If passed, new legislation from United States Reps. Blaine Luetkemeyer (R-MO) and Kathy Castor (D-FL) would block the Federal Emergency Management Agency (FEMA) from preventing flood insurance choice and locking consumers into the National Flood Insurance Program (NFIP).
The Biggert-Waters Flood Insurance Reform Act of 2012 was enacted to reform the NFIP to require, among other things, that federal lending institutions be satisfied by certain non-NFIP insurance policies for its mandatory purchase requirement. The NFIP itself is meant to bear some of the risk of flood losses through flood insurance administered by the government and to reduce flood damages through restrictions on floodplain development. It requires all loans or lines of credit secured by existing buildings in such at-risk areas to have flood insurance.
“American consumers should have the right to decide what flood insurance policy best fits their specific needs, whether it be an NFIP or private sector policy,” Luetkemeyer said. “Penalizing policyholders who have maintained continuous flood coverage just because they explored options in the private market is nonsensical and only deters families from finding more affordable options.”
Florida is a state that faces endemic flooding, not in small part due to its numerous hurricanes. Together with Texas, it makes up the bulk of NFIP participants. As such, Castor pitched the revision to the law as a matter of financial stability and reducing confusion while spurring competition.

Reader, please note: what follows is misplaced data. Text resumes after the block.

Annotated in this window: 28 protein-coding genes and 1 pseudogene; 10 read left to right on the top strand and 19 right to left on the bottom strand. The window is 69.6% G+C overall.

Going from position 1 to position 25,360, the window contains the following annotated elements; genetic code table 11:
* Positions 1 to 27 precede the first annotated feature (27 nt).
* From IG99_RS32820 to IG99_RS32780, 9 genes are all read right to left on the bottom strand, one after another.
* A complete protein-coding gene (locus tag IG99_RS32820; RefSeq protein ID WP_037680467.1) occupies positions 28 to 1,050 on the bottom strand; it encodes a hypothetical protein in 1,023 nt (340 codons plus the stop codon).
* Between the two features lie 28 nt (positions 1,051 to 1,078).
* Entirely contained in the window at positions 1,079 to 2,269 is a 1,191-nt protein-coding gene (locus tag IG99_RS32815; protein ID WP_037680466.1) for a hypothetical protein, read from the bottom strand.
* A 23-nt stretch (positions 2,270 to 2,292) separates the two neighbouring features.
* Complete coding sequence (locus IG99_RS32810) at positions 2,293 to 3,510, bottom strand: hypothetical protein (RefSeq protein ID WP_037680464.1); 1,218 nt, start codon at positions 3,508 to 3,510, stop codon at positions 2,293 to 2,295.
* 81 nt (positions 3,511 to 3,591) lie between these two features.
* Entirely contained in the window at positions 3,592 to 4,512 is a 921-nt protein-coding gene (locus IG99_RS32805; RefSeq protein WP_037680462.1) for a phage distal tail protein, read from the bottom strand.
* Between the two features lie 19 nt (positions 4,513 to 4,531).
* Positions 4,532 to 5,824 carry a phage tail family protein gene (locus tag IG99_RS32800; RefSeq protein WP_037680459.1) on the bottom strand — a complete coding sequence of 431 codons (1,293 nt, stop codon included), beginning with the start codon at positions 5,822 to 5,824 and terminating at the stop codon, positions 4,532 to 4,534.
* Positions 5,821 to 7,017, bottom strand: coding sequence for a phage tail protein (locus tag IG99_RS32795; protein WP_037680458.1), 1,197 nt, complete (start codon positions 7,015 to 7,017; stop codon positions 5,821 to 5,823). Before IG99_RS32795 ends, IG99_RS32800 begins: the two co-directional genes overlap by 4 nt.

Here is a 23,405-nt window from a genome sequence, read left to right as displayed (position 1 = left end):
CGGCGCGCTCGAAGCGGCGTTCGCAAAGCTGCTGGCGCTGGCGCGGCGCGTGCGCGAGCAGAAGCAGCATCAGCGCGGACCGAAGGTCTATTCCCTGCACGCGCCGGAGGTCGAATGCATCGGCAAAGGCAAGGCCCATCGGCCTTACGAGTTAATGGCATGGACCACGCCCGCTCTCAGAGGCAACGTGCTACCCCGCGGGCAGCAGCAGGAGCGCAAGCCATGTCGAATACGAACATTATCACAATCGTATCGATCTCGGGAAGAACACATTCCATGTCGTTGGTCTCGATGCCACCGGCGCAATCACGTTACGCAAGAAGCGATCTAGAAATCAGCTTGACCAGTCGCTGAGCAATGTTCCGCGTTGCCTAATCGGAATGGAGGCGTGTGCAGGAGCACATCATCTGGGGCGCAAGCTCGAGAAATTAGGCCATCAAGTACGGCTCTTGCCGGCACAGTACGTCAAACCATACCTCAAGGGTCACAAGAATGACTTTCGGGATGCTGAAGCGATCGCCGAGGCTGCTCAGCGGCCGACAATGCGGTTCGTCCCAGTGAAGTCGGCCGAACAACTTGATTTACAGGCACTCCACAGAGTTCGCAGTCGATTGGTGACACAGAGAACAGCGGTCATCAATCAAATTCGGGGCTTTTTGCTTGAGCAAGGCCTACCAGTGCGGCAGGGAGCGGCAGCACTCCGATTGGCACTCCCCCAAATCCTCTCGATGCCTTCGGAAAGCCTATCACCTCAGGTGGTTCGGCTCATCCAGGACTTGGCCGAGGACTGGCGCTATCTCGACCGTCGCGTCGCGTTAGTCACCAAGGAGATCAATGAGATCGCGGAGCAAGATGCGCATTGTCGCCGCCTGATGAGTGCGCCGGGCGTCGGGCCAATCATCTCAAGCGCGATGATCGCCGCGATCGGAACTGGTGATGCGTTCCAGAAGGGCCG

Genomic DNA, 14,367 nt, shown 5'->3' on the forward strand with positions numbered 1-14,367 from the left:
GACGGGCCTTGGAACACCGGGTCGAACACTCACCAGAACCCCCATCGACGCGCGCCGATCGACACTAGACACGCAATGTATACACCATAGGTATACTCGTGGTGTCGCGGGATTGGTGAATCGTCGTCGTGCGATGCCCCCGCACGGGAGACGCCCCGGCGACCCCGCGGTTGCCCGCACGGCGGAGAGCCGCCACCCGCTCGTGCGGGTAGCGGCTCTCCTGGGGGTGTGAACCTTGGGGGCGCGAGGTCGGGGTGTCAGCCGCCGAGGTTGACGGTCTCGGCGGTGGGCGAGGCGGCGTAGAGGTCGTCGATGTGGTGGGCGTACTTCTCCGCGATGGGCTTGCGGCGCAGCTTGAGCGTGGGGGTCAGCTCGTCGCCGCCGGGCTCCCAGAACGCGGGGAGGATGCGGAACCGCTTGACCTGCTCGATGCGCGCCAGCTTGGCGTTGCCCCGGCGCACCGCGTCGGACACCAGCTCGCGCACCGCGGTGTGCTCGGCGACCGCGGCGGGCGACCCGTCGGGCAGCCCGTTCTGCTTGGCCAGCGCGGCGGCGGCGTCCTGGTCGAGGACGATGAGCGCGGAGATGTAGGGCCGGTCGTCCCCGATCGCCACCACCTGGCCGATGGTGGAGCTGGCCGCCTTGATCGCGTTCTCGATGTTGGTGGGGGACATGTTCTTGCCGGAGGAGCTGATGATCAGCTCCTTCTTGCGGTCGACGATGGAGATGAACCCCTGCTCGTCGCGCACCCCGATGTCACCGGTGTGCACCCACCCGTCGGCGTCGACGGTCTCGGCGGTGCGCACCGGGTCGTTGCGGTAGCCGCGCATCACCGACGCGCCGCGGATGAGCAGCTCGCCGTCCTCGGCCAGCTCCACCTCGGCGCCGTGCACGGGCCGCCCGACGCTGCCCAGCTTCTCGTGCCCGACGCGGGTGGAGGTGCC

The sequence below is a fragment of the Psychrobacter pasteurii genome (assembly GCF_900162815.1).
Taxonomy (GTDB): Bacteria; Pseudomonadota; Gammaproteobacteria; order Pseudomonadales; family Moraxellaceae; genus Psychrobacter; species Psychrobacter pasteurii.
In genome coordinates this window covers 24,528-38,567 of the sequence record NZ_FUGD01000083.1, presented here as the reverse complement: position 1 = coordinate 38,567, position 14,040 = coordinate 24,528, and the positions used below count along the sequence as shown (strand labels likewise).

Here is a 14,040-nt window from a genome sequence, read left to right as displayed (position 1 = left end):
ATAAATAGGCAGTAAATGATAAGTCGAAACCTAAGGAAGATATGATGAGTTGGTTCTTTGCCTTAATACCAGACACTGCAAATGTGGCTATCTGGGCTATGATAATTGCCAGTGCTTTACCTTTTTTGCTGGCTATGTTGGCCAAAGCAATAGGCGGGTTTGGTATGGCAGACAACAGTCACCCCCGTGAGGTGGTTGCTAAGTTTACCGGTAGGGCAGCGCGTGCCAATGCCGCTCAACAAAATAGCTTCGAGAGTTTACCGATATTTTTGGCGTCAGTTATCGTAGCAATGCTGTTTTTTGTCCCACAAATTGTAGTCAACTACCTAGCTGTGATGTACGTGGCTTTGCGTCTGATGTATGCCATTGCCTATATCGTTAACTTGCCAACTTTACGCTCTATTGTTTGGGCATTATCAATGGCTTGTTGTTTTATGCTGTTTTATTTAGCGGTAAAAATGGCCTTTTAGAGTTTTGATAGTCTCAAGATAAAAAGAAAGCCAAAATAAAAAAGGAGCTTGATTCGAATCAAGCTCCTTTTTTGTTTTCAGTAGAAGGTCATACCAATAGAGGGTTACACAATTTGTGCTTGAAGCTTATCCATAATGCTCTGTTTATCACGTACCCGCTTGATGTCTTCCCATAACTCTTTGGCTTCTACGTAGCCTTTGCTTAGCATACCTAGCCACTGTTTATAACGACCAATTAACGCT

“This bipartisan legislation is an important step towards providing consumers an alternative to the National Flood Insurance Program without penalty,” Castor said. “Competition can bring lower prices and broaden the insurance pool to help reduce flood insurance rates that threaten hardworking families and small businesses. As we look towards another active hurricane season, I’m glad to work with my colleague Representative Luetkemeyer to ease cost burdens on hardworking Americans and increase consumer choice in continuous flood insurance coverage.”
The effort has been backed by organizations such as the Reinsurance Association of America, the Council of Insurance Agents & Brokers, and the American Property Casualty Insurance Association.
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